As California’s Institute of Classical five-Element Acupuncture so neatly puts it in this article about ‘The Season of Water’, “Winter is for us, as it is for all of nature, a time for internal work: meditation, containment, concentration, and the storing of our energy. We use this season for rest and the filling and maintenance of our reserves, gathering strength for the year ahead… Like the seed that cannot sprout until it has gathered sufficient strength, our ideas and plans cannot manifest with strength if our energy is dispersed or drained.”

Resolve to get cosy

Harvey family for new year resolutions blog

Get cosy with your favourite people

If you really must make a New Year resolution, then make it this: to get cosy. There’s actually a word for this which has become rather fashionable in the last year or so: Hygge (pronounced hoo-guh). We’ve borrowed it from Scandinavia, where the practice developed in response to the region’s long, dark days and the population’s need to find moments of happiness, warmth and comfort within them. Easy to see why it’s become such a popular concept in England!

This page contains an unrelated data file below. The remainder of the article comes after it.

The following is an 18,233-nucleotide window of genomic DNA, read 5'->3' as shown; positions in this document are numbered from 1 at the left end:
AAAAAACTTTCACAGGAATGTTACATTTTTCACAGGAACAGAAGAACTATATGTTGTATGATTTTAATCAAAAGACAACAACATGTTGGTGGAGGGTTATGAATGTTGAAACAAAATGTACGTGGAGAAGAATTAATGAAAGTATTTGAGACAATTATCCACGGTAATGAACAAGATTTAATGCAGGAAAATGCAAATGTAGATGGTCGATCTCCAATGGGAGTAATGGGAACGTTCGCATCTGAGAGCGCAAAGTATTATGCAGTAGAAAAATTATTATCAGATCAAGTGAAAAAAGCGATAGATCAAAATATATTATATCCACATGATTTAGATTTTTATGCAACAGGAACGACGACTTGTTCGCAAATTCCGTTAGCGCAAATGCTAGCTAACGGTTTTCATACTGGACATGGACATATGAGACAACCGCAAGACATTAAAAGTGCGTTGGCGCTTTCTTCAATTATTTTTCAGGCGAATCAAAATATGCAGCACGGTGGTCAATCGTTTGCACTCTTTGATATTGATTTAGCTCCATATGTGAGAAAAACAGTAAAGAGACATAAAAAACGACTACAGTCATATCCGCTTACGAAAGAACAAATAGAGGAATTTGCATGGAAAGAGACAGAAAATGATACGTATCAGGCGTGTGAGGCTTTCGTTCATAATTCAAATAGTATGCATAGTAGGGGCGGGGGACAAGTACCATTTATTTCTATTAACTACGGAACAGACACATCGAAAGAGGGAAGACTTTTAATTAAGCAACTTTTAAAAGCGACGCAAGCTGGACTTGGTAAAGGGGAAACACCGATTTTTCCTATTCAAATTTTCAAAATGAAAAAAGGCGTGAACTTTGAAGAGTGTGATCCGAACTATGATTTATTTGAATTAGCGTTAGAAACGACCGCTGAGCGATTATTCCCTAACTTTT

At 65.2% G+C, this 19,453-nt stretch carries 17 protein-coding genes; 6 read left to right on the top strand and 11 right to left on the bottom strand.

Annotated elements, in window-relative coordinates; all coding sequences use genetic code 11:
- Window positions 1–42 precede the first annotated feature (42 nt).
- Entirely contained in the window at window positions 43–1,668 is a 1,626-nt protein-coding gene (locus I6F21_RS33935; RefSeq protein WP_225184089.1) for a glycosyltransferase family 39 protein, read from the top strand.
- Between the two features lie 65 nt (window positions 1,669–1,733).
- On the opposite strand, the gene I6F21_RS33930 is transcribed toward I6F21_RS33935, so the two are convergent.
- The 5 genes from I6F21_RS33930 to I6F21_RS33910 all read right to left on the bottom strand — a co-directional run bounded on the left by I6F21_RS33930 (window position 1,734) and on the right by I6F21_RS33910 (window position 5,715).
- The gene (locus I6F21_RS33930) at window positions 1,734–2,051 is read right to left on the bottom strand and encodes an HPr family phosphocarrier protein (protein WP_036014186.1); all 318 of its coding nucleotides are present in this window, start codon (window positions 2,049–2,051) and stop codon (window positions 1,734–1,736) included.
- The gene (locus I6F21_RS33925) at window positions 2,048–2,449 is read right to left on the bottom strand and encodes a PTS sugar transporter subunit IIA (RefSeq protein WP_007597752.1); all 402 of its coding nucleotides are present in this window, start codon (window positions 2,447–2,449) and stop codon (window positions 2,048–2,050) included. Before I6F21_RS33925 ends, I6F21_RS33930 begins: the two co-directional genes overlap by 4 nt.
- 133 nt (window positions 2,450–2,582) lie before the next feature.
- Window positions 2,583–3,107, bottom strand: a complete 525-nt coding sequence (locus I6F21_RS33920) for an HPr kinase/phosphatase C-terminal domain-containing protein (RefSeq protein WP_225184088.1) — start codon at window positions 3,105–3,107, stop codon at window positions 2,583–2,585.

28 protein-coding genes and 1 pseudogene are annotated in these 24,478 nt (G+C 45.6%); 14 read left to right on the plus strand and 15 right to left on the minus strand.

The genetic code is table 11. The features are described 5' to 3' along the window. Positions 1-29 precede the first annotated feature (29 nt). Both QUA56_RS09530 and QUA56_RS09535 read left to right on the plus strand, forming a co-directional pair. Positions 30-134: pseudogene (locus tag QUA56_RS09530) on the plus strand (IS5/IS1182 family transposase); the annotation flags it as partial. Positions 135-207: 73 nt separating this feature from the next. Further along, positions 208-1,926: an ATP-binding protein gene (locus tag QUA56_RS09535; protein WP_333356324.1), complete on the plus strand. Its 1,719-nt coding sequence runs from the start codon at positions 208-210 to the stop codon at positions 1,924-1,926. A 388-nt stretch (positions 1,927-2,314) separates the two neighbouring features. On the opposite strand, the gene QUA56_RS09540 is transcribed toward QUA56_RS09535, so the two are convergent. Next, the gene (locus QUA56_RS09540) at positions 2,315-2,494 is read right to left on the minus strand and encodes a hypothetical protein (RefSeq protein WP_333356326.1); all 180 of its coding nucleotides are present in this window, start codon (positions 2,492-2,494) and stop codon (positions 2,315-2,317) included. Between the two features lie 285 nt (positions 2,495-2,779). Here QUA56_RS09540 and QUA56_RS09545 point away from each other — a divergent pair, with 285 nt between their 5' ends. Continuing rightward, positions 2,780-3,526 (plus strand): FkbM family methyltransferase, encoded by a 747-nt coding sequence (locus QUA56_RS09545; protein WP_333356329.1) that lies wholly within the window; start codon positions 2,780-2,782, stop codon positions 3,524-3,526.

Perhaps the most lovely thing about hygge is that it’s best done with others, as this New Yorker article explains: “It’s possible to hygge alone, wrapped in a flannel blanket with a cup of tea, but the true expression of hygge is joining with loved ones in a relaxed and intimate atmosphere.” Handily, this is precisely the right setting for gently discussing how we’ll use our energy over the coming year – what our priorities are, what’s important to us, we’d like to achieve.


PTY New Year resolution blog Socks and mug

Woolly socks and tea make good hygge!